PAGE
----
Potato is the third most important food crop in the world after rice and wheat. Potato virus Y (PVY) is one of the most common viruses in potato in all potato-growing areas. It causes serious problems in production and quality of potatoes. We also study viruses infecting raspberries that have been very poorly characterized. For example, we characterize the variability of raspberry leaf blotch virus, black raspberry necrosis virus, rubus yellow net virus and raspberry vein clearing virus.

Sweetpotato production ranks the fifth among food crops in developing countries. China is the biggest producer in the world, but East Africa and the countries surrounding Lake Victoria rank the second, Uganda being the biggest producer there. Sweetpotatoes perform well in rather poor soils and are drought-tolerant, making them a crucial subsistence and famine-relief crop. The most harmful diseases in sweet potatoes (Ipomoea batatas) are viruses. They spread by the cultivation practices and lack of resistant cultivars. Sweet potato chlorotic stunt virus (SPCSV) breaks down the resistance of sweetpotatoes to viruses following infection by other viruses. It results in the severe sweetpotato virus disease (SPVD) and high or complete yield losses. We study the mechanisms by which SPCSV synergizes with other viruses.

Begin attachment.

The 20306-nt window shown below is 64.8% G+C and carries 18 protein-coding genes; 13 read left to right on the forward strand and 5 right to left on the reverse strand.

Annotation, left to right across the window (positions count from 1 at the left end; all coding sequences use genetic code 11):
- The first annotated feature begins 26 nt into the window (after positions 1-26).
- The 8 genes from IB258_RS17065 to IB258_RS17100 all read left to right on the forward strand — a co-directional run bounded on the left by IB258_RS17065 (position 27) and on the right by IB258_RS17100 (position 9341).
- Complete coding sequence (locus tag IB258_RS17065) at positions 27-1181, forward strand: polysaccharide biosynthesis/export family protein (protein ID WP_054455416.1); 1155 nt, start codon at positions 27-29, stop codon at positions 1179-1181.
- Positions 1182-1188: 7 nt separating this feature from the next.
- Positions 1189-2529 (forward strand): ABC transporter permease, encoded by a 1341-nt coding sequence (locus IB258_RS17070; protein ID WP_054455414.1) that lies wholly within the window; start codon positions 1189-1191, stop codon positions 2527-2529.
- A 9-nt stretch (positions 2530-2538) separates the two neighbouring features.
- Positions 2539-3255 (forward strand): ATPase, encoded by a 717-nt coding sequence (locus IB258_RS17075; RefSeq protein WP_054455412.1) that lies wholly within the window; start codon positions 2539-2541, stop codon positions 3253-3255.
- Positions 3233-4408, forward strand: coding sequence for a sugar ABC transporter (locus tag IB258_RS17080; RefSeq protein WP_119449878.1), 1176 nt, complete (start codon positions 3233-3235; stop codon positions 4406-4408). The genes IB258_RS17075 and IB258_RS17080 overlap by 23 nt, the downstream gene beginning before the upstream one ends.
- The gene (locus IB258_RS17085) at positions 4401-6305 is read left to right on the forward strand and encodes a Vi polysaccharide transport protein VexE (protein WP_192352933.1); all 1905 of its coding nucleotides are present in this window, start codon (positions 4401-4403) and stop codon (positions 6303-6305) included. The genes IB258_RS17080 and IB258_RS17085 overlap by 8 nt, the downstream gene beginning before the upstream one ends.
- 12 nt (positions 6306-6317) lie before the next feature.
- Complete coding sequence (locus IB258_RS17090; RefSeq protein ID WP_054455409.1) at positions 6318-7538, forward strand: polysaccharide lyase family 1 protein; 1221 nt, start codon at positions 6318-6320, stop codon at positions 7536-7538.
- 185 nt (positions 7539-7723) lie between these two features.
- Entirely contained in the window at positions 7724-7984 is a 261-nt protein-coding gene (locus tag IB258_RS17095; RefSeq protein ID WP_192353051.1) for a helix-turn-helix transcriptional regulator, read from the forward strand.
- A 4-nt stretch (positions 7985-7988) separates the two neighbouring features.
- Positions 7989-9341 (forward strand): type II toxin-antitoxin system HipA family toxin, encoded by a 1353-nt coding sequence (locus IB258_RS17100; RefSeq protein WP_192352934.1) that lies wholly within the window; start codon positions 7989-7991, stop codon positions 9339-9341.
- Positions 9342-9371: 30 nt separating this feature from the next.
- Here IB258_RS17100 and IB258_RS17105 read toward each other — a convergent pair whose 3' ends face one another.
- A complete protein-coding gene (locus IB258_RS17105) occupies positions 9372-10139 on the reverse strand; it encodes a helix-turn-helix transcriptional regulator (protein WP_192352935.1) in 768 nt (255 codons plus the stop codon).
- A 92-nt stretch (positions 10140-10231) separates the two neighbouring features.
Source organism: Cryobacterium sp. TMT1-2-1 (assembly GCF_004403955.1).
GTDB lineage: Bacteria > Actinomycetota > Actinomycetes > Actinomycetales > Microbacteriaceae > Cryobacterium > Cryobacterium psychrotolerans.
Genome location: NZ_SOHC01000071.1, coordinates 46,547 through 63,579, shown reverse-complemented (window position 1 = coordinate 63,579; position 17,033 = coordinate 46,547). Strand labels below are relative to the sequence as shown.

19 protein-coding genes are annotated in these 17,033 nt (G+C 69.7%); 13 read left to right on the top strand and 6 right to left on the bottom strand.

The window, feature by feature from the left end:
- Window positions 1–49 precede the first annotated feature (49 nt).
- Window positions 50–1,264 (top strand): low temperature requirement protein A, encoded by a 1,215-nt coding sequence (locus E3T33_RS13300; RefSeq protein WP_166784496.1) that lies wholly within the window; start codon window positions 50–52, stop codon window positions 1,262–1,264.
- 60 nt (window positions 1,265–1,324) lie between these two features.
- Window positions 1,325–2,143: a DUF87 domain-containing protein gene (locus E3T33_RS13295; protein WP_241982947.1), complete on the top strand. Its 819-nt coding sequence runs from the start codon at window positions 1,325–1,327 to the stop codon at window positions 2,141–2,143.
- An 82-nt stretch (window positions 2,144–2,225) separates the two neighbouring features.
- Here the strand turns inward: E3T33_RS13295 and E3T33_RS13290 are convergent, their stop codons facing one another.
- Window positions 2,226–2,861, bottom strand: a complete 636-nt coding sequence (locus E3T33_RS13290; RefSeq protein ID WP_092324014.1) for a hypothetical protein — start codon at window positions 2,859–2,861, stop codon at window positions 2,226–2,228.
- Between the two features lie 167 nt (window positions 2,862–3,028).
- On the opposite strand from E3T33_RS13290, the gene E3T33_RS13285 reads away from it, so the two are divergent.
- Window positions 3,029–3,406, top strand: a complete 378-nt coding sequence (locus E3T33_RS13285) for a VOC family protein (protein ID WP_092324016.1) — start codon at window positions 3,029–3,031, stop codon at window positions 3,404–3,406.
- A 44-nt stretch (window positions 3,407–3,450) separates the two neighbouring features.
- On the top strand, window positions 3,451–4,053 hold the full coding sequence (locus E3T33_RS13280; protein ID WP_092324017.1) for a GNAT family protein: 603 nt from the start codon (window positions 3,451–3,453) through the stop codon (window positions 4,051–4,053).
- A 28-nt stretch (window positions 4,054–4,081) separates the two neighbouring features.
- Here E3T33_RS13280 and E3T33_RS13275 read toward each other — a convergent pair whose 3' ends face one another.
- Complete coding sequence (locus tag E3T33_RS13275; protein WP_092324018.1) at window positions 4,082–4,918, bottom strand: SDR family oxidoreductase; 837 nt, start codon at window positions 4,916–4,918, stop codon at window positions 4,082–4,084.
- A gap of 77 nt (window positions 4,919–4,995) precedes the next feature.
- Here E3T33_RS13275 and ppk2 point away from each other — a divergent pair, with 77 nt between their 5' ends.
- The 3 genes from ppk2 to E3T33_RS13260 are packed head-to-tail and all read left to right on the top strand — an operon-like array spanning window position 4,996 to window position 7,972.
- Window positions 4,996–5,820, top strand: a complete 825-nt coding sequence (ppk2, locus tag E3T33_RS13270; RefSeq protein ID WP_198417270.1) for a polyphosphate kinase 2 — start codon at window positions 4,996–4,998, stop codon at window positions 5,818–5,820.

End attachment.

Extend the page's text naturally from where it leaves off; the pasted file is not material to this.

The aim of this research programme is to reveal how plants defend against infection with potyviruses, and to understand how viruses circumvent or suppress host defense. The two major mechanisms of virus resistance in plants, gene-for-gene resistance and RNA silencing, are studied. Gene-for-gene resistance is unique to plants but has similarities to the mechanisms that protect mammalians against viruses. RNA silencing is a fundamental antiviral defense system in plants, animals and other multicellular organisms, and is involved in regulation of host gene expression. Studies on these mechanisms in plants will provide intrinsic, novel scientific information about virus defense induced upon infection. The program concentrates on resistance to potyviruses (family Potyviridae), the largest and the economically most important group of plant viruses, and to suppression of resistance by viruses. We use potato virus A (PVA) and potato virus Y (PVY) as model viruses.

Education of young scientists from developing countries in plant virology is one of our activities. Hence, capacity in solving problems caused by plant diseases can be enhanced. Most activities are situated in countries of East Africa and Central America.